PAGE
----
Also, don't worry about introducing your healer later in the game; you don't have to start with one. I give a physical tank first, magical offense, physical offense, then healer last in my game (about 1.5-2 hours in). The concern with introducing a healer last if you do plan on having a healer class is making sure the party has access to sufficient recovery items. Remember: the player is extremely unlikely to know your game as closely as you do. You may know how to beat the enemies without blinking, but a player won't. Regardless of what characters you choose to introduce first or last, the enemies in that area should reflect it. Don't start the player with a squishy mage and throw a bunch of high physical dps from the get-go. That forces people to play optimally without experience with the character yet. When you first get a new character, the next few fights should be a learning period.
 

Tai_MT

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So, before we dig into the topic, let me bring this up first.
I've been thinking harder about the importance of healing items vs healing magic. I wanted to introduce a healer character later in the game like at about second or third dungeon to give players time to play with healing items. But then, if I introduce a healer not very early, players might wanna keep stock up on healing items and when they finally get the healer, those items will become less important and hoarded in the inventory.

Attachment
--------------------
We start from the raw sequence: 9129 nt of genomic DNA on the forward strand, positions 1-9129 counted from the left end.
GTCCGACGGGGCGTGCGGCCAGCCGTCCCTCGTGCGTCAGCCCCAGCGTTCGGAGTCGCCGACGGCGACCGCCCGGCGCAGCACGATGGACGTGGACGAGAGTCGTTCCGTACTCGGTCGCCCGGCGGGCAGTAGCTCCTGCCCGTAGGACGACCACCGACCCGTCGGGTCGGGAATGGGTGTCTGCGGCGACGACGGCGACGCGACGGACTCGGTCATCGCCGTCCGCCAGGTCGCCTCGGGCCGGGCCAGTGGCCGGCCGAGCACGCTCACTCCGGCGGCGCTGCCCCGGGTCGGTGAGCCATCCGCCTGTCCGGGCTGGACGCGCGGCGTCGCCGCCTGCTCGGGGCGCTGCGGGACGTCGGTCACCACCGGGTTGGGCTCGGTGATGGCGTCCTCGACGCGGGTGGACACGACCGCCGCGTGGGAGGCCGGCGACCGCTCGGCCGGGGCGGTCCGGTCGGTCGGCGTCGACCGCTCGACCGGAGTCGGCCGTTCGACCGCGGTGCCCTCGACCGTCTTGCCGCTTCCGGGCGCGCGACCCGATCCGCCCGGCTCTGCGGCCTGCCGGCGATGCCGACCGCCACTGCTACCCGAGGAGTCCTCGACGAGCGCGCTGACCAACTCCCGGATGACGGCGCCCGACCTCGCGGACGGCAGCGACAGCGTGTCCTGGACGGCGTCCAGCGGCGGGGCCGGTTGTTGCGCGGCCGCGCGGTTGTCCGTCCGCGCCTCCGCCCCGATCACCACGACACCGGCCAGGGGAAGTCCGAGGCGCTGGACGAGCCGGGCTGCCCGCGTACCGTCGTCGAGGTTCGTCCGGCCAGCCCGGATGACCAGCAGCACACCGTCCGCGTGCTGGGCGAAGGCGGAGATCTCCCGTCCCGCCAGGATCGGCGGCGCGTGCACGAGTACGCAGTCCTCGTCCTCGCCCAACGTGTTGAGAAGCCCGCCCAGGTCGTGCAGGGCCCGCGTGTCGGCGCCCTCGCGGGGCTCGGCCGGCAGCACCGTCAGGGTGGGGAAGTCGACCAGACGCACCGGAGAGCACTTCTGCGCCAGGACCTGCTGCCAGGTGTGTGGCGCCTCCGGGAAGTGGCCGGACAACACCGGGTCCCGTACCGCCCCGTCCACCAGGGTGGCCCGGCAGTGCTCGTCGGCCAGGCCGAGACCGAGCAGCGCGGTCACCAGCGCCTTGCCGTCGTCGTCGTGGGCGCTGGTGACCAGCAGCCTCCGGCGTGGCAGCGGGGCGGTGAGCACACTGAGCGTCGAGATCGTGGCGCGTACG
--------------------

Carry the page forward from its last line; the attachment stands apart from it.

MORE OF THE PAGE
This is true. Healing by MP is often 10x to 50x more resource efficient than healing by items.

Personally, I would probably limit the usefulness of both. For example, making the Healer only able to heal INSIDE of combat, while healing outside of combat would require the usage of consumables. But, I'd only do something like that if I wanted my consumables to remain relevant for the entire game and not become absolutely useless once the Dedicated Healer is given to the players.

This made me realize a simple fact that introducing a new character into a gameplay is simply opening up new ways of interacting with the game.
This is true, probably in more ways than you currently realize.

And it get back to the topic. How do you manage the introduction of a new character, or gameplay-style? Which type of character do you introduce first or later? And what's the problem you found in such order of character introduction?
Honestly, it doesn't really matter what order they're introduced. The only thing you need to remember is what party members are in the party at any given point and to balance content around who is currently available.

If you're asking me, personally, how I've implemented new characters... then I guess I can oblige, though I'm not sure it will make much sense.